AES Delves Inside Mixing Late Night TV

The Audio Engineering Society held its annual Convention at the Javits Center in New York City on October 29 to November 1, with lectures, panels, and a show floor of the latest products from the Pro Audio industry. My role at AES each year is to make sure the hottest events are covered for the show daily magazine. This year, the session that stood out was the Grammy Soundtable: After Hours—Mixing for Late Night TV. You can read my coverage here or at its original location here.

The faces of late night television have changed dramatically over the last few years, ushering in a new generation of hosts. In 2014, Jimmy Fallon moved up from his NBC late night gig to take over for Jay Leno on The Tonight Show. David Letterman, who hosted Late Show with David Letterman since 1993, retired earlier this year, handing the show over to Stephen Colbert, the comedian, actor and former star of Comedy Central’s The Colbert Report.

Late night television’s hosts weren’t the only changes though—with these new shows also came complete overhauls of the show studios, which are designed first for visuals, then audio, giving the shows’ sound engineers a special challenge of mixing clear audio in the smaller studios.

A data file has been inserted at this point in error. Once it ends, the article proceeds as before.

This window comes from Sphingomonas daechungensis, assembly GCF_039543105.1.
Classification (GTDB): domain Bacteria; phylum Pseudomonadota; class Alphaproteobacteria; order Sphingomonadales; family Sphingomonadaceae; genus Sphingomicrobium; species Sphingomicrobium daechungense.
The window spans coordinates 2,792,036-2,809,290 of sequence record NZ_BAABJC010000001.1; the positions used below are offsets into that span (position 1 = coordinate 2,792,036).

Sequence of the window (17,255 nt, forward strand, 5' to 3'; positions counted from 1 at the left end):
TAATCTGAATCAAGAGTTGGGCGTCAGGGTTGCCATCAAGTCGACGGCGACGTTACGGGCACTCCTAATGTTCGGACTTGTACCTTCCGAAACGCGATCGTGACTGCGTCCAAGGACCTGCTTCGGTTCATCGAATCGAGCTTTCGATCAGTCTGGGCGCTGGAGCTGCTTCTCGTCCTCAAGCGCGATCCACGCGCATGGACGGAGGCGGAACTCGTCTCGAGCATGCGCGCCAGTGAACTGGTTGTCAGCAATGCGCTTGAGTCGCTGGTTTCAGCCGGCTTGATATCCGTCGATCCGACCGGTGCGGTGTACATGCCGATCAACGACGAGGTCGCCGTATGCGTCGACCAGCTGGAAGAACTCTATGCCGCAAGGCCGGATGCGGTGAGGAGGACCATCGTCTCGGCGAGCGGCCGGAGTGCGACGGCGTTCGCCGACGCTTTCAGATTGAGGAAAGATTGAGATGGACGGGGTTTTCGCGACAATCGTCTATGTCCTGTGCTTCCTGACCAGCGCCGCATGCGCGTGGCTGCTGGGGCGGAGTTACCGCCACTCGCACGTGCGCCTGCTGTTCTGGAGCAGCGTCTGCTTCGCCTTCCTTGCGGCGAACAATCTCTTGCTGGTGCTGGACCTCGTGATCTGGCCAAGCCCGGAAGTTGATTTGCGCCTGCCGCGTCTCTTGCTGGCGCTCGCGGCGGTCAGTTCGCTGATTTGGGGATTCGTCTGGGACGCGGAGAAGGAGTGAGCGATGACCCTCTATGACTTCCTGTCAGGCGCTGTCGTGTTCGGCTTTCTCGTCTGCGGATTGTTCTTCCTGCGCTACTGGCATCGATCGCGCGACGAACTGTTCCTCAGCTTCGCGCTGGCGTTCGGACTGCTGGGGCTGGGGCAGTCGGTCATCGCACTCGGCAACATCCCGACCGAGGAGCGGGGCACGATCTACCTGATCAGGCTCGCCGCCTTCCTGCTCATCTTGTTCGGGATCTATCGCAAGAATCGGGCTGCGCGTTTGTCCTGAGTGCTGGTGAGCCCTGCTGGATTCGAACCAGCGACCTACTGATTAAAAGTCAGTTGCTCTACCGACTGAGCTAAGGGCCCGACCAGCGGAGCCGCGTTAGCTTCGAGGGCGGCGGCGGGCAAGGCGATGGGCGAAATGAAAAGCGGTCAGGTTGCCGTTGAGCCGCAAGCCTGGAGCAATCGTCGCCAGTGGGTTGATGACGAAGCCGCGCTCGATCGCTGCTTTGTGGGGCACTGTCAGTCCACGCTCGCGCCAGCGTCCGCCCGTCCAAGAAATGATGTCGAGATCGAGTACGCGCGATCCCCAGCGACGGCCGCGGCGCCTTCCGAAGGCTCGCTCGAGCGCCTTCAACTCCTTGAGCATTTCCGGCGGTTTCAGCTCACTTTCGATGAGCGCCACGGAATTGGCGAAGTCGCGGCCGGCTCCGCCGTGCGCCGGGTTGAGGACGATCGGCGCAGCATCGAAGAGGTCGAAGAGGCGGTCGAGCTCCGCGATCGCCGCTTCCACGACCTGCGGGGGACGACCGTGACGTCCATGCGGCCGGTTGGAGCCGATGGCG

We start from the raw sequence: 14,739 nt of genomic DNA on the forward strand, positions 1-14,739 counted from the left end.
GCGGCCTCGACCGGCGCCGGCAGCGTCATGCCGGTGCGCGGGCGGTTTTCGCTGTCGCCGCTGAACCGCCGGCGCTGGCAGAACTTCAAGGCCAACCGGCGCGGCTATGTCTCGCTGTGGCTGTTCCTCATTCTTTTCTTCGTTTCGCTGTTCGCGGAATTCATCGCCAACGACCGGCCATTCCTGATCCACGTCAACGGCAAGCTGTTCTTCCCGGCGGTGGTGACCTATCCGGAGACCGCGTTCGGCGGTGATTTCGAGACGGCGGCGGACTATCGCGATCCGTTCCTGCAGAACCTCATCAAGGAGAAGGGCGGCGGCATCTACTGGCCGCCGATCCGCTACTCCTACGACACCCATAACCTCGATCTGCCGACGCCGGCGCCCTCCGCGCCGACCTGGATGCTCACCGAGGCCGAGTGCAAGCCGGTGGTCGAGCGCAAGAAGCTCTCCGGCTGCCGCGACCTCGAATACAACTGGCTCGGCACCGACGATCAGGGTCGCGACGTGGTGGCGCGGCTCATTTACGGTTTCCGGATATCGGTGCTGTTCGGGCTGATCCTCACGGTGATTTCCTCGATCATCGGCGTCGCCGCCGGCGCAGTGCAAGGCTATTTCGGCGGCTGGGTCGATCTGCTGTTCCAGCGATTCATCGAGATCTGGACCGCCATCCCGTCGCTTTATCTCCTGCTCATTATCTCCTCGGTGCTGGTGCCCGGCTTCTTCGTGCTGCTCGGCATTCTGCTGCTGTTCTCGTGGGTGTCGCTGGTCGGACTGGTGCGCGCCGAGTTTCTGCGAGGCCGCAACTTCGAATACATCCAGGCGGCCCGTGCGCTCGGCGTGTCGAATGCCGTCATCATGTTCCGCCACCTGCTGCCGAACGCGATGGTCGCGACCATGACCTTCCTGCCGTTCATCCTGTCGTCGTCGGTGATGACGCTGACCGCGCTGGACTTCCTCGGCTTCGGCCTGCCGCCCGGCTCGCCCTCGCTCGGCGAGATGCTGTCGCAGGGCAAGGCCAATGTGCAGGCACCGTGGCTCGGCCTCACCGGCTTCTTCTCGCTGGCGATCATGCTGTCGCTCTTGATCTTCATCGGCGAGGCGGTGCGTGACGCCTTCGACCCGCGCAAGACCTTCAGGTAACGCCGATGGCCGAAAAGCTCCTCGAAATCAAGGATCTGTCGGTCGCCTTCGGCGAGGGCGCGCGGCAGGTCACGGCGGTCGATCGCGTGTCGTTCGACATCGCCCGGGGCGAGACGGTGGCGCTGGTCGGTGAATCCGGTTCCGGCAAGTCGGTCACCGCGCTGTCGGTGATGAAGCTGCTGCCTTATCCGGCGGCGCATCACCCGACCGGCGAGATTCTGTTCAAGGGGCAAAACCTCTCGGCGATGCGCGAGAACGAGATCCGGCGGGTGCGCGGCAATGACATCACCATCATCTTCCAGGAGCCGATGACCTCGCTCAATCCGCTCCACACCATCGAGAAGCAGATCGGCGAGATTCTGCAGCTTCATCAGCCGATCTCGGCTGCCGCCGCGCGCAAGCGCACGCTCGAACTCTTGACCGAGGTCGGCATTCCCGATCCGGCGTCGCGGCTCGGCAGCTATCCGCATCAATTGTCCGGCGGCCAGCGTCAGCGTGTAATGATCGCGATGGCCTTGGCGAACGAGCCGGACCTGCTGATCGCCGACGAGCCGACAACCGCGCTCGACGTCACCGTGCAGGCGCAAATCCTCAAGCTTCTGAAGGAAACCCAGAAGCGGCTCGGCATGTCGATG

In this year’s Grammy SoundTables panel, moderated by Will Lee of the CBS orchestra and Late Night with David Letterman, a panel of sound engineers discussed their positions in late night television and how they adapt to each show’s unique challenges. Panelists included: Harvey Goldberg, Late Night with David Letterman and Late Night with Stephen Colbert; Josiah Gluck, Saturday Night Live; and Lawrence Manchester, The Tonight Show with Jimmy Fallon.

“In general, making music for TV is not always the best acoustic environment,” said Goldberg. Since Colbert took over, Goldberg said he could tell what acoustic changes were made to the theater when it was redone. The same occurred at Fallon’s studio 6B at 30 Rockefeller Center in New York.

“Jimmy (Fallon) wanted the new studio to sound fantastic, for both him and the audience,” said Manchester. While each show has its own unique format, one of the most common challenges each producer faces is mixing audio in a short time span. For Manchester, Fallon’s writers will come up with a musical segment a few days (and sometimes a few hours) before filming, leaving him with the challenge to create a plan as fast as possible. This is usually for Fallon’s musical impressions, or collaborations with guests throughout the show. “The experience relies on ample time—you don’t have a lot of time in late night but that forces you to come in with your best plan,” he said.

Over at SNL, Gluck said they usually start figuring out recording plans on Thursday— two days before the live performance. For the 40th anniversary special, Gluck said they used a lot of wireless for the musical performances to add flexibility to the show.

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